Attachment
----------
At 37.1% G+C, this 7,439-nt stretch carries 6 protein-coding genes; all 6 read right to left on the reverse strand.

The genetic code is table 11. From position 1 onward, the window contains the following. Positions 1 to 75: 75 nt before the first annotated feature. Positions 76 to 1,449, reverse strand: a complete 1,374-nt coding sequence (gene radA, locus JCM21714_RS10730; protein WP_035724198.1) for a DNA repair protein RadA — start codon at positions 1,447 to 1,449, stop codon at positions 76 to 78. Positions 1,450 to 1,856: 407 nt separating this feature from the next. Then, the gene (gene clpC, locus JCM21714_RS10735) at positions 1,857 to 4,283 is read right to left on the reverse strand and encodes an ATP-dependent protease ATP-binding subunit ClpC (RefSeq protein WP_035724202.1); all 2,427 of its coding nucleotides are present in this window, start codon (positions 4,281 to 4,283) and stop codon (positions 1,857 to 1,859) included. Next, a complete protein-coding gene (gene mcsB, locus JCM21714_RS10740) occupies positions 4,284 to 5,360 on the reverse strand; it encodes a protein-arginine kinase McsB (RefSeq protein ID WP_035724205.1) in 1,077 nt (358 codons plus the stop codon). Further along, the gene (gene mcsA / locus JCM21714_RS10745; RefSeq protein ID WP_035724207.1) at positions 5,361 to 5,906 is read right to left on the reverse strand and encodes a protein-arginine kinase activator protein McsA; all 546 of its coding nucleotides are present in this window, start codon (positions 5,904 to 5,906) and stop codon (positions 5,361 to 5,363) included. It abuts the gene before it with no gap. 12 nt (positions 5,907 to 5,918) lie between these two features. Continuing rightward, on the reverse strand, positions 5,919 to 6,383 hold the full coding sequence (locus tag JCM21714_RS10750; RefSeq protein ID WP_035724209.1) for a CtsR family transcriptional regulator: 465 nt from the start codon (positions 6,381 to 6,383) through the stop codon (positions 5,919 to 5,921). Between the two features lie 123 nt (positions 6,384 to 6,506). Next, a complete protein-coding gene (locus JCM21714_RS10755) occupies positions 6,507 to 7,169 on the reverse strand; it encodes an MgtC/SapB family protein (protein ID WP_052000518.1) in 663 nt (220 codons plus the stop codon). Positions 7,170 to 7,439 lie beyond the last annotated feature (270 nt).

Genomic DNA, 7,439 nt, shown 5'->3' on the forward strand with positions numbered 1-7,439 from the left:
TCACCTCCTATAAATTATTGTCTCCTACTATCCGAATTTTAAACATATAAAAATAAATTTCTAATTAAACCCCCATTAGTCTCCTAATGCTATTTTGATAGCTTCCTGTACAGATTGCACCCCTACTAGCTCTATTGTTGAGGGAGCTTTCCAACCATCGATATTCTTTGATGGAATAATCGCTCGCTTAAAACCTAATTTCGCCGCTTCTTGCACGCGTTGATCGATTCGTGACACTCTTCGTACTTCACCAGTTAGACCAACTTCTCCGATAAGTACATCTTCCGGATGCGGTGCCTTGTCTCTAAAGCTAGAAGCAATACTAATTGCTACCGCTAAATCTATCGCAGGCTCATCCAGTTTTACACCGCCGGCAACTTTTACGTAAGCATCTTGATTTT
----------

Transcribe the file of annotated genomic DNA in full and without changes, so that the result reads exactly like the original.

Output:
At 37.1% G+C, this 7,439-nt stretch carries 6 protein-coding genes; all 6 read right to left on the reverse strand.

The genetic code is table 11. From position 1 onward, the window contains the following. Positions 1 to 75: 75 nt before the first annotated feature. Positions 76 to 1,449, reverse strand: a complete 1,374-nt coding sequence (gene radA, locus JCM21714_RS10730; protein WP_035724198.1) for a DNA repair protein RadA — start codon at positions 1,447 to 1,449, stop codon at positions 76 to 78. Positions 1,450 to 1,856: 407 nt separating this feature from the next. Then, the gene (gene clpC, locus JCM21714_RS10735) at positions 1,857 to 4,283 is read right to left on the reverse strand and encodes an ATP-dependent protease ATP-binding subunit ClpC (RefSeq protein WP_035724202.1); all 2,427 of its coding nucleotides are present in this window, start codon (positions 4,281 to 4,283) and stop codon (positions 1,857 to 1,859) included. Next, a complete protein-coding gene (gene mcsB, locus JCM21714_RS10740) occupies positions 4,284 to 5,360 on the reverse strand; it encodes a protein-arginine kinase McsB (RefSeq protein ID WP_035724205.1) in 1,077 nt (358 codons plus the stop codon). Further along, the gene (gene mcsA / locus JCM21714_RS10745; RefSeq protein ID WP_035724207.1) at positions 5,361 to 5,906 is read right to left on the reverse strand and encodes a protein-arginine kinase activator protein McsA; all 546 of its coding nucleotides are present in this window, start codon (positions 5,904 to 5,906) and stop codon (positions 5,361 to 5,363) included. It abuts the gene before it with no gap. 12 nt (positions 5,907 to 5,918) lie between these two features. Continuing rightward, on the reverse strand, positions 5,919 to 6,383 hold the full coding sequence (locus tag JCM21714_RS10750; RefSeq protein ID WP_035724209.1) for a CtsR family transcriptional regulator: 465 nt from the start codon (positions 6,381 to 6,383) through the stop codon (positions 5,919 to 5,921). Between the two features lie 123 nt (positions 6,384 to 6,506). Next, a complete protein-coding gene (locus JCM21714_RS10755) occupies positions 6,507 to 7,169 on the reverse strand; it encodes an MgtC/SapB family protein (protein ID WP_052000518.1) in 663 nt (220 codons plus the stop codon). Positions 7,170 to 7,439 lie beyond the last annotated feature (270 nt).

Genomic DNA, 7,439 nt, shown 5'->3' on the forward strand with positions numbered 1-7,439 from the left:
TCACCTCCTATAAATTATTGTCTCCTACTATCCGAATTTTAAACATATAAAAATAAATTTCTAATTAAACCCCCATTAGTCTCCTAATGCTATTTTGATAGCTTCCTGTACAGATTGCACCCCTACTAGCTCTATTGTTGAGGGAGCTTTCCAACCATCGATATTCTTTGATGGAATAATCGCTCGCTTAAAACCTAATTTCGCCGCTTCTTGCACGCGTTGATCGATTCGTGACACTCTTCGTACTTCACCAGTTAGACCAACTTCTCCGATAAGTACATCTTCCGGATGCGGTGCCTTGTCTCTAAAGCTAGAAGCAATACTAATTGCTACCGCTAAATCTATCGCAGGCTCATCCAGTTTTACACCGCCGGCAACTTTTACGTAAGCATCTTGATTTT